Smaller power bills with local software

E-bench could save $150,000 per year, university says

Massey University anticipates initial savings of $150,000 on its annual $4 million electricity bill by using a New Zealand-developed internet-based energy and utilities management product.

This has the potential to grow to 10% savings in some of the university’s older campuses, says Joe Hollander, Massey’s director of strategic facilities management.

E-Bench is the brainchild of Wellington company Energy and Technical Services (ETS), which is one of the 100 companies targeted by the ICT taskforce to achieve sales of $100 million by 2012.

ETL director Geoff Bennett says e-Bench was very much driven from an electrical point of view. It is unique in the world in that it does both benchmarking and simulation of core business activities in the same package, he says.

It checks invoices for errors or unexpected patterns of consumption and reports on progress toward meeting an organisation’s energy consumption and output goals.

Bennett says the adoption of sustainable practices makes good sense from a long-term perspective of the efficient use of limited resources, and can save a business or community money. “It can be extremely profitable,” he says.

“It’s no coincidence that companies in the Dow Jones Sustainability Index have outperformed the general market on a steady and continuous basis.”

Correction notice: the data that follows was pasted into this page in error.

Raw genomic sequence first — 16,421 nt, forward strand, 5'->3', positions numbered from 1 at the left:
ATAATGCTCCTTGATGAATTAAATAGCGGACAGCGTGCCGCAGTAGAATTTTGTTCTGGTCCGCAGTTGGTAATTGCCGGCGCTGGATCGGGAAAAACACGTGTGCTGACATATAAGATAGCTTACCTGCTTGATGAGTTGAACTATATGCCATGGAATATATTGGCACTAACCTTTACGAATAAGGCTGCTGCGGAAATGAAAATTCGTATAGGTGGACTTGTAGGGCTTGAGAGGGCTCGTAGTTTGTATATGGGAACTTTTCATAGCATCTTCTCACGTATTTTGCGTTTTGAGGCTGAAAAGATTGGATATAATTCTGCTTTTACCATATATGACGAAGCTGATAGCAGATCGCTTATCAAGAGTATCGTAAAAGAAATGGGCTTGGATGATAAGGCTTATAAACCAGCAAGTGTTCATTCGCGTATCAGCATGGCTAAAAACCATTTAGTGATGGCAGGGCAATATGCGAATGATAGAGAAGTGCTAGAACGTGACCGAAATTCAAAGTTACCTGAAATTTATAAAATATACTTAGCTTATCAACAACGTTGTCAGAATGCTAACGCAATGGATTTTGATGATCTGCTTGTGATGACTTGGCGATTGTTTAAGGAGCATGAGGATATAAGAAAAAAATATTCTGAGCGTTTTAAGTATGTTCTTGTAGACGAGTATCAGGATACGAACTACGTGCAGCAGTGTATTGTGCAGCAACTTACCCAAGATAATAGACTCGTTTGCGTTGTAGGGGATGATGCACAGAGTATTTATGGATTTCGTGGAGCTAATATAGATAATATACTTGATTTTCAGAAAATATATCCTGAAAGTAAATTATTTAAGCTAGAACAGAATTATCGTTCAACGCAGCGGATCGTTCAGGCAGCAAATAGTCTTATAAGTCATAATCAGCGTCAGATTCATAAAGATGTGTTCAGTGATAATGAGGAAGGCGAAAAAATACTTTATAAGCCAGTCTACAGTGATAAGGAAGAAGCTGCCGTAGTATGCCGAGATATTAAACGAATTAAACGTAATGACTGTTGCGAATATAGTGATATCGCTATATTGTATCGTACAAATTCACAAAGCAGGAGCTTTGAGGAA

Massey agreed to be a testbed for e-Bench in a pilot study two years ago.

“This year we are populating our database with energy information,” Hollander says.

The university is currently using two of the e-Bench modules: targeting and monitoring, and invoice tracking.

Hollander expects Massey will eventually use four or five modules, including meteorological and climate, and design capability.

The university has 623 buildings spread over six campuses. Hollander says the newer campus at Albany, which has been designed for some energy efficiency, may eventually achieve annual savings of around 5% but the older campuses could achieve 10% or more.

Hollander is president of the Tertiary Education Facilities Management Association of Australasia, which reports to its more than 800 members in Australasia, Singapore, Hong Kong and southern Africa on all facilities management activities and helps exchange best practice information.

ETL began in the electricity business securing supply contracts. Bennett says that led to the development of e-Bench, funded entirely from the original business.

The company has more than 400 clients in New Zealand, mainly in the public sector.

They pay for e-Bench based on a capped percentage of utility consumption, in dollar terms. The more electricity used, the more the organisation pays till the cap is reached.

e-Bench is in release 4.0. It is built on a Sybase database with a Java front end. ETL has only five fulltime staff and uses contractors to help with its development work.

It is in negotiation with a US company and, says Bennett, expects to export e-Bench next year, aiming particularly at the US market.

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